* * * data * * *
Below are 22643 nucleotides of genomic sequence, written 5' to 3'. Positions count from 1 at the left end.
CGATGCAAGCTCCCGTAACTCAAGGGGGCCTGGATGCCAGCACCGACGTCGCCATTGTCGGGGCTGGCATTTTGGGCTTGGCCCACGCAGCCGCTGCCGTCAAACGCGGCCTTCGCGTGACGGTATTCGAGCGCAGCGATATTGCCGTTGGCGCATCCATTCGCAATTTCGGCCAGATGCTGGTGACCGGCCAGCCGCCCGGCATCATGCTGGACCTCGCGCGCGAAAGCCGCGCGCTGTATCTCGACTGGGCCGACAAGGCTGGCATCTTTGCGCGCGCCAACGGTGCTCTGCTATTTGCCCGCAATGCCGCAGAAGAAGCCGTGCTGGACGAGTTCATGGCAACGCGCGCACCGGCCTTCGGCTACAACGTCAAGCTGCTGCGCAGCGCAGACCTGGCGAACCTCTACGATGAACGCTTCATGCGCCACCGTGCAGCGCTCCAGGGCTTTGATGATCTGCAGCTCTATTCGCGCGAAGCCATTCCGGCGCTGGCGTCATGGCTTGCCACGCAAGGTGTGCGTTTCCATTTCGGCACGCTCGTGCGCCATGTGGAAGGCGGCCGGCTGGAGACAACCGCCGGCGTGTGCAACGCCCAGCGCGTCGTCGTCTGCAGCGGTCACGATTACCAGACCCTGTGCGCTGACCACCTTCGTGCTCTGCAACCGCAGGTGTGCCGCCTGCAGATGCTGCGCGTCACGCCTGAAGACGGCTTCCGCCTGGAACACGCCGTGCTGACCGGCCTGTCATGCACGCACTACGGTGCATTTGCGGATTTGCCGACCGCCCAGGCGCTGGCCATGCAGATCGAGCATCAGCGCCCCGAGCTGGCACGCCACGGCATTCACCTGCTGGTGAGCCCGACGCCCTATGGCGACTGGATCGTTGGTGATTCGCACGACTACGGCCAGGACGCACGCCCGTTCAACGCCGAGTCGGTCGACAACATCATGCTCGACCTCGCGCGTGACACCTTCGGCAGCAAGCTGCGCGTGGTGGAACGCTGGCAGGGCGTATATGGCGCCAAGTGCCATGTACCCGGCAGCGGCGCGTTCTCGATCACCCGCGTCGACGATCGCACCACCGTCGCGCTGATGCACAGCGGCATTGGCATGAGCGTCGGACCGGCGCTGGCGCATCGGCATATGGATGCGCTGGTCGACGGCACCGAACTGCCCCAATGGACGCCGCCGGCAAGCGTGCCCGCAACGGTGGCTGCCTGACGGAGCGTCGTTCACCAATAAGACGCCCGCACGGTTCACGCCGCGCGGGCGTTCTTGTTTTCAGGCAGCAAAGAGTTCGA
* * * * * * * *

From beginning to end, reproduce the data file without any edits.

Below are 22643 nucleotides of genomic sequence, written 5' to 3'. Positions count from 1 at the left end.
CGATGCAAGCTCCCGTAACTCAAGGGGGCCTGGATGCCAGCACCGACGTCGCCATTGTCGGGGCTGGCATTTTGGGCTTGGCCCACGCAGCCGCTGCCGTCAAACGCGGCCTTCGCGTGACGGTATTCGAGCGCAGCGATATTGCCGTTGGCGCATCCATTCGCAATTTCGGCCAGATGCTGGTGACCGGCCAGCCGCCCGGCATCATGCTGGACCTCGCGCGCGAAAGCCGCGCGCTGTATCTCGACTGGGCCGACAAGGCTGGCATCTTTGCGCGCGCCAACGGTGCTCTGCTATTTGCCCGCAATGCCGCAGAAGAAGCCGTGCTGGACGAGTTCATGGCAACGCGCGCACCGGCCTTCGGCTACAACGTCAAGCTGCTGCGCAGCGCAGACCTGGCGAACCTCTACGATGAACGCTTCATGCGCCACCGTGCAGCGCTCCAGGGCTTTGATGATCTGCAGCTCTATTCGCGCGAAGCCATTCCGGCGCTGGCGTCATGGCTTGCCACGCAAGGTGTGCGTTTCCATTTCGGCACGCTCGTGCGCCATGTGGAAGGCGGCCGGCTGGAGACAACCGCCGGCGTGTGCAACGCCCAGCGCGTCGTCGTCTGCAGCGGTCACGATTACCAGACCCTGTGCGCTGACCACCTTCGTGCTCTGCAACCGCAGGTGTGCCGCCTGCAGATGCTGCGCGTCACGCCTGAAGACGGCTTCCGCCTGGAACACGCCGTGCTGACCGGCCTGTCATGCACGCACTACGGTGCATTTGCGGATTTGCCGACCGCCCAGGCGCTGGCCATGCAGATCGAGCATCAGCGCCCCGAGCTGGCACGCCACGGCATTCACCTGCTGGTGAGCCCGACGCCCTATGGCGACTGGATCGTTGGTGATTCGCACGACTACGGCCAGGACGCACGCCCGTTCAACGCCGAGTCGGTCGACAACATCATGCTCGACCTCGCGCGTGACACCTTCGGCAGCAAGCTGCGCGTGGTGGAACGCTGGCAGGGCGTATATGGCGCCAAGTGCCATGTACCCGGCAGCGGCGCGTTCTCGATCACCCGCGTCGACGATCGCACCACCGTCGCGCTGATGCACAGCGGCATTGGCATGAGCGTCGGACCGGCGCTGGCGCATCGGCATATGGATGCGCTGGTCGACGGCACCGAACTGCCCCAATGGACGCCGCCGGCAAGCGTGCCCGCAACGGTGGCTGCCTGACGGAGCGTCGTTCACCAATAAGACGCCCGCACGGTTCACGCCGCGCGGGCGTTCTTGTTTTCAGGCAGCAAAGAGTTCGA